Wealth And The Utilization Of Long-Term Care Services: Evidence From The United States
International Journal Of Health Economics And Management
Long-term care (LTC) provision and financing has become a major challenge for policymakers in the United States and worldwide. To inform associated policies and more efficiently allocate LTC resources, it is important to understand how demand for different types of LTC services responds to increased wealth. We use data from the United States Health and Retirement Study to examine the use of LTC services following plausibly exogenous positive shocks to wealth. We further account for time-invariant household-level characteristics, including the expectation of a wealth shock at an unknown future time, by employing household fixed effects. We find that large positive wealth shocks lead to a greater probability of purchase of paid home care but not of nursing home care. Our results imply that expanding home and community-based services and insurance coverage of home care for people without sufficient wealth is likely to be efficient and welfare improving and should be considered by policymakers.Please confirm if the author names are presented accurately and in the correct sequence (given name, middle name/initial, family name). Author 4 Given name: [R. Tamara] Last name: [Konetzka]. Also, kindly confirm the details in the metadata are correct.confirmedPlease confirm the city are correct and amend if necessary in Affiliations 1, 2, 3, 4.confirmed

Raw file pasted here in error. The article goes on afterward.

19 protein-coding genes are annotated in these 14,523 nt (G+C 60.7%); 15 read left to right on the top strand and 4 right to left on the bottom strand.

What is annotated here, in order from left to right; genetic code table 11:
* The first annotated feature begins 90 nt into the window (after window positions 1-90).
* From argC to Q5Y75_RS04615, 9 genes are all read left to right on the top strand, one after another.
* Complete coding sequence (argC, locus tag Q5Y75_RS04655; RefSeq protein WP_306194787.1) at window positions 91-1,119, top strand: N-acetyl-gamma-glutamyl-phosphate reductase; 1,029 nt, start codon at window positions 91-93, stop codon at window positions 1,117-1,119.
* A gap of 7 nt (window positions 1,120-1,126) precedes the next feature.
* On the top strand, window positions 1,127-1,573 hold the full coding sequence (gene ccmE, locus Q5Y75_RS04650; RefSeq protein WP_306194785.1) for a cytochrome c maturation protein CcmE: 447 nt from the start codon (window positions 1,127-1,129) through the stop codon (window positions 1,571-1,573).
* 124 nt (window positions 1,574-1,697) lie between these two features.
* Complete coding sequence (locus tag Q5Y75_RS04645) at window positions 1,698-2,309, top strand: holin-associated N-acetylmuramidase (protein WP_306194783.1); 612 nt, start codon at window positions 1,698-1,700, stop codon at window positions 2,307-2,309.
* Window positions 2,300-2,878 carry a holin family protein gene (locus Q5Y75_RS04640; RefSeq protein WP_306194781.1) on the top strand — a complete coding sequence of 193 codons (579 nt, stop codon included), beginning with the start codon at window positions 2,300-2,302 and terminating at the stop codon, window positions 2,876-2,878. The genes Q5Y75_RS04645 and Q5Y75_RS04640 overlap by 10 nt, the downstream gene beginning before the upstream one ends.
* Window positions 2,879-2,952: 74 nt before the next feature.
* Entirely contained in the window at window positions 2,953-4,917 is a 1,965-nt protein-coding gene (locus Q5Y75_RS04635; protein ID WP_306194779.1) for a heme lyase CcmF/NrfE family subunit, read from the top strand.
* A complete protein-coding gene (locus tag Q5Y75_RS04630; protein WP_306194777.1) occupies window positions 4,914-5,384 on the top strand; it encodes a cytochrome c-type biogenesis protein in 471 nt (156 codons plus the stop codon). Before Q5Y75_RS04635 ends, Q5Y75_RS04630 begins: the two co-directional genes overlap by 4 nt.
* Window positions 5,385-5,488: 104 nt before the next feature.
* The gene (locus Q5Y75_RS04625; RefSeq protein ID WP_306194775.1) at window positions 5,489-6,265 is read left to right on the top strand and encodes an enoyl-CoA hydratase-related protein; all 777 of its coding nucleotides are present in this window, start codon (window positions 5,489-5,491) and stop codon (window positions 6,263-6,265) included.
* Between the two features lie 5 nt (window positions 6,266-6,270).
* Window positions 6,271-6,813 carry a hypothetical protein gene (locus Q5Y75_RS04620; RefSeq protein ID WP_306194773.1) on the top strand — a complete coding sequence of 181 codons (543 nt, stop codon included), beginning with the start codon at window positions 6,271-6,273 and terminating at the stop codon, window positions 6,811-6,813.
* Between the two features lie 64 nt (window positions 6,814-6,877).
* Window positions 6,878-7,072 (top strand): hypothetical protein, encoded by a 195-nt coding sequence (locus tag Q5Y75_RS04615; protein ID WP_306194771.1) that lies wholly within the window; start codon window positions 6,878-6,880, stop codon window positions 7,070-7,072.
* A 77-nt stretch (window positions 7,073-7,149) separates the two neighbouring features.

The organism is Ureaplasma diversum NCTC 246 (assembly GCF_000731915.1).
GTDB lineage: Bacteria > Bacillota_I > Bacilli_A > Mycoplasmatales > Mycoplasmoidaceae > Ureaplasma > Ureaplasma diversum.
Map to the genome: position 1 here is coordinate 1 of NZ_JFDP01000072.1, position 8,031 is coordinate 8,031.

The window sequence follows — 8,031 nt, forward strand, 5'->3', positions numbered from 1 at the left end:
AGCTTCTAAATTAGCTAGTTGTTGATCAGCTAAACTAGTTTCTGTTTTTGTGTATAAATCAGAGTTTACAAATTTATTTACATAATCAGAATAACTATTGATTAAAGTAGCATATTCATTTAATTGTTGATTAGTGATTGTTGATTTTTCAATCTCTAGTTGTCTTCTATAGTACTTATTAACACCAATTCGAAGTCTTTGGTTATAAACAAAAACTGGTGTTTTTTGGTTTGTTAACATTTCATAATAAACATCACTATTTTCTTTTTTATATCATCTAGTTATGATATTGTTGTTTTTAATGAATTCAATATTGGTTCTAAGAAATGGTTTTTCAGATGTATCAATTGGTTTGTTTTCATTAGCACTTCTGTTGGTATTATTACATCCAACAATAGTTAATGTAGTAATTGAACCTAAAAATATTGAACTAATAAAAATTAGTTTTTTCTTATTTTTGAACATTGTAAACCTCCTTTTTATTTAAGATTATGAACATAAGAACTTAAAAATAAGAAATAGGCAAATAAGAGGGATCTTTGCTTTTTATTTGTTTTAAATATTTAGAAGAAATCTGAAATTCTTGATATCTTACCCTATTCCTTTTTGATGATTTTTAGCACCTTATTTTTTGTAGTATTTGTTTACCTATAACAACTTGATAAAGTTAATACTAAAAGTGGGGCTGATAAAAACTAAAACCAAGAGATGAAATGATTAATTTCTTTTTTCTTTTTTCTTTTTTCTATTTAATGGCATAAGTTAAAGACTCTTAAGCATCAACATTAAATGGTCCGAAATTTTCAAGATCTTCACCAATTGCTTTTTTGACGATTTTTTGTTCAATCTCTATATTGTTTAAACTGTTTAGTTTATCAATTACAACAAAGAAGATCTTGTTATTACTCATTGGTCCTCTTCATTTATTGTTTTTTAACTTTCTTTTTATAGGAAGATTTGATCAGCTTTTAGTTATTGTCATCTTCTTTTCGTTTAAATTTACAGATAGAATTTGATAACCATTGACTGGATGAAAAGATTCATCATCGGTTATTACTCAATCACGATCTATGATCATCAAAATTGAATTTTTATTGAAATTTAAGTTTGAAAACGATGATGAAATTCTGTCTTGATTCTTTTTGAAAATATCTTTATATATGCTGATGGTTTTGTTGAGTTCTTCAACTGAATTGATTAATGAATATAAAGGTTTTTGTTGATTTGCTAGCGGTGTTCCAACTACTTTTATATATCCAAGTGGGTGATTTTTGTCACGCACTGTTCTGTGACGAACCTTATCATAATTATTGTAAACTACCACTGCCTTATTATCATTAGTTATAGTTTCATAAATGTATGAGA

wealth effect, long-term care financing, nursing home, home care
J. Dong, Daifeng He, J. A. Nyman, and R. T. Konetzka.
"Wealth And The Utilization Of Long-Term Care Services: Evidence From The United States".
International Journal Of Health Economics And Management.